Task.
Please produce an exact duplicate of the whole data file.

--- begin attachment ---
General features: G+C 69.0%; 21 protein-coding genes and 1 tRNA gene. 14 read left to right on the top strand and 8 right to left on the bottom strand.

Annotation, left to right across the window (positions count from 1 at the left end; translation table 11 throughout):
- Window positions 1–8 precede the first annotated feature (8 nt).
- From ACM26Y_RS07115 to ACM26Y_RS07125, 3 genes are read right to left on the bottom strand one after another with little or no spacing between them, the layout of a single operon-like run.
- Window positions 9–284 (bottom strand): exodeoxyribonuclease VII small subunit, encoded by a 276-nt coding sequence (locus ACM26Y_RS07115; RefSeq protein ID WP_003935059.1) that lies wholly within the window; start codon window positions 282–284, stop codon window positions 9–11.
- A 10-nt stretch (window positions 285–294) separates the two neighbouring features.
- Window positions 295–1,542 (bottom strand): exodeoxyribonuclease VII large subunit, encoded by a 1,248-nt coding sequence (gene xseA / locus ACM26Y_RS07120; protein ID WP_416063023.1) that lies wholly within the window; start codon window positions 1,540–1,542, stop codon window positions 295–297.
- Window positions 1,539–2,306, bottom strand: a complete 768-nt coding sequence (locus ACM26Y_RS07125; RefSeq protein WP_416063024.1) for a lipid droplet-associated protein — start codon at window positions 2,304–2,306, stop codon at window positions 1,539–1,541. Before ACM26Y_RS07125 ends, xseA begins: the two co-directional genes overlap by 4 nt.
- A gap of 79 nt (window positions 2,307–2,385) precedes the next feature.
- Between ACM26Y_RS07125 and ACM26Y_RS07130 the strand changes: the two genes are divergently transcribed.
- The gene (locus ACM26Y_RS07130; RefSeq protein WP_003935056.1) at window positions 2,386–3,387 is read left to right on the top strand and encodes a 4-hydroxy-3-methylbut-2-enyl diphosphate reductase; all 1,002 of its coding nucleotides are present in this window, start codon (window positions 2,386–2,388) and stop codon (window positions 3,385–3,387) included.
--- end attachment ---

General features: G+C 69.0%; 21 protein-coding genes and 1 tRNA gene. 14 read left to right on the top strand and 8 right to left on the bottom strand.

Annotation, left to right across the window (positions count from 1 at the left end; translation table 11 throughout):
- Window positions 1–8 precede the first annotated feature (8 nt).
- From ACM26Y_RS07115 to ACM26Y_RS07125, 3 genes are read right to left on the bottom strand one after another with little or no spacing between them, the layout of a single operon-like run.
- Window positions 9–284 (bottom strand): exodeoxyribonuclease VII small subunit, encoded by a 276-nt coding sequence (locus ACM26Y_RS07115; RefSeq protein ID WP_003935059.1) that lies wholly within the window; start codon window positions 282–284, stop codon window positions 9–11.
- A 10-nt stretch (window positions 285–294) separates the two neighbouring features.
- Window positions 295–1,542 (bottom strand): exodeoxyribonuclease VII large subunit, encoded by a 1,248-nt coding sequence (gene xseA / locus ACM26Y_RS07120; protein ID WP_416063023.1) that lies wholly within the window; start codon window positions 1,540–1,542, stop codon window positions 295–297.
- Window positions 1,539–2,306, bottom strand: a complete 768-nt coding sequence (locus ACM26Y_RS07125; RefSeq protein WP_416063024.1) for a lipid droplet-associated protein — start codon at window positions 2,304–2,306, stop codon at window positions 1,539–1,541. Before ACM26Y_RS07125 ends, xseA begins: the two co-directional genes overlap by 4 nt.
- A gap of 79 nt (window positions 2,307–2,385) precedes the next feature.
- Between ACM26Y_RS07125 and ACM26Y_RS07130 the strand changes: the two genes are divergently transcribed.
- The gene (locus ACM26Y_RS07130; RefSeq protein WP_003935056.1) at window positions 2,386–3,387 is read left to right on the top strand and encodes a 4-hydroxy-3-methylbut-2-enyl diphosphate reductase; all 1,002 of its coding nucleotides are present in this window, start codon (window positions 2,386–2,388) and stop codon (window positions 3,385–3,387) included.